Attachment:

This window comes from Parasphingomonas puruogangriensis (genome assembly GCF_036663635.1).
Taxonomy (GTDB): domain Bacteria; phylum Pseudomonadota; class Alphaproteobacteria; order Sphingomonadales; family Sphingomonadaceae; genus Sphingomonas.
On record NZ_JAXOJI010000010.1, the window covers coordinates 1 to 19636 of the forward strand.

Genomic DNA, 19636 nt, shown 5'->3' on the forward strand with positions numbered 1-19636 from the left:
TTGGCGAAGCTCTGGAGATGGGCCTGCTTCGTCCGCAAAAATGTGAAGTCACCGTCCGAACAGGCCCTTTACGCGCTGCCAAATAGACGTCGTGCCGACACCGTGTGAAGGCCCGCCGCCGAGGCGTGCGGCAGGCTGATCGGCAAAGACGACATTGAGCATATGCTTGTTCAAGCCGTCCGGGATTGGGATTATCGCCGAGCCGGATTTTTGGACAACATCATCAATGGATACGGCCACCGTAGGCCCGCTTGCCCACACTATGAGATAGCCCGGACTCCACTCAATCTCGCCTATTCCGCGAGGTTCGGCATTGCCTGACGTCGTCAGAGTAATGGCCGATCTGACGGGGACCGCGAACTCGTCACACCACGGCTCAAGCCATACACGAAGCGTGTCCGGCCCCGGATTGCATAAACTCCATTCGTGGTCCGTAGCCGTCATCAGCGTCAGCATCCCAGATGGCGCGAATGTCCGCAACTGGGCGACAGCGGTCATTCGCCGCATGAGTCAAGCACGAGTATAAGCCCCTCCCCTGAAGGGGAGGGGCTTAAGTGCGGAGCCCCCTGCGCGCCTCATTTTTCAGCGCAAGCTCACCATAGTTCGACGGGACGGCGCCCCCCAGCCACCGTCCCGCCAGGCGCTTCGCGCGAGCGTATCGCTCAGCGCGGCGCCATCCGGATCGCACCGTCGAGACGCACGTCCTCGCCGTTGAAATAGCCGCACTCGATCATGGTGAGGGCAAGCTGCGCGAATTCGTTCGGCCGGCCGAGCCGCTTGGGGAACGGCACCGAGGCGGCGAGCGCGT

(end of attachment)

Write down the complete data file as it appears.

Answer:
This window comes from Parasphingomonas puruogangriensis (genome assembly GCF_036663635.1).
Taxonomy (GTDB): domain Bacteria; phylum Pseudomonadota; class Alphaproteobacteria; order Sphingomonadales; family Sphingomonadaceae; genus Sphingomonas.
On record NZ_JAXOJI010000010.1, the window covers coordinates 1 to 19636 of the forward strand.

Genomic DNA, 19636 nt, shown 5'->3' on the forward strand with positions numbered 1-19636 from the left:
TTGGCGAAGCTCTGGAGATGGGCCTGCTTCGTCCGCAAAAATGTGAAGTCACCGTCCGAACAGGCCCTTTACGCGCTGCCAAATAGACGTCGTGCCGACACCGTGTGAAGGCCCGCCGCCGAGGCGTGCGGCAGGCTGATCGGCAAAGACGACATTGAGCATATGCTTGTTCAAGCCGTCCGGGATTGGGATTATCGCCGAGCCGGATTTTTGGACAACATCATCAATGGATACGGCCACCGTAGGCCCGCTTGCCCACACTATGAGATAGCCCGGACTCCACTCAATCTCGCCTATTCCGCGAGGTTCGGCATTGCCTGACGTCGTCAGAGTAATGGCCGATCTGACGGGGACCGCGAACTCGTCACACCACGGCTCAAGCCATACACGAAGCGTGTCCGGCCCCGGATTGCATAAACTCCATTCGTGGTCCGTAGCCGTCATCAGCGTCAGCATCCCAGATGGCGCGAATGTCCGCAACTGGGCGACAGCGGTCATTCGCCGCATGAGTCAAGCACGAGTATAAGCCCCTCCCCTGAAGGGGAGGGGCTTAAGTGCGGAGCCCCCTGCGCGCCTCATTTTTCAGCGCAAGCTCACCATAGTTCGACGGGACGGCGCCCCCCAGCCACCGTCCCGCCAGGCGCTTCGCGCGAGCGTATCGCTCAGCGCGGCGCCATCCGGATCGCACCGTCGAGACGCACGTCCTCGCCGTTGAAATAGCCGCACTCGATCATGGTGAGGGCAAGCTGCGCGAATTCGTTCGGCCGGCCGAGCCGCTTGGGGAACGGCACCGAGGCGGCGAGCGCGT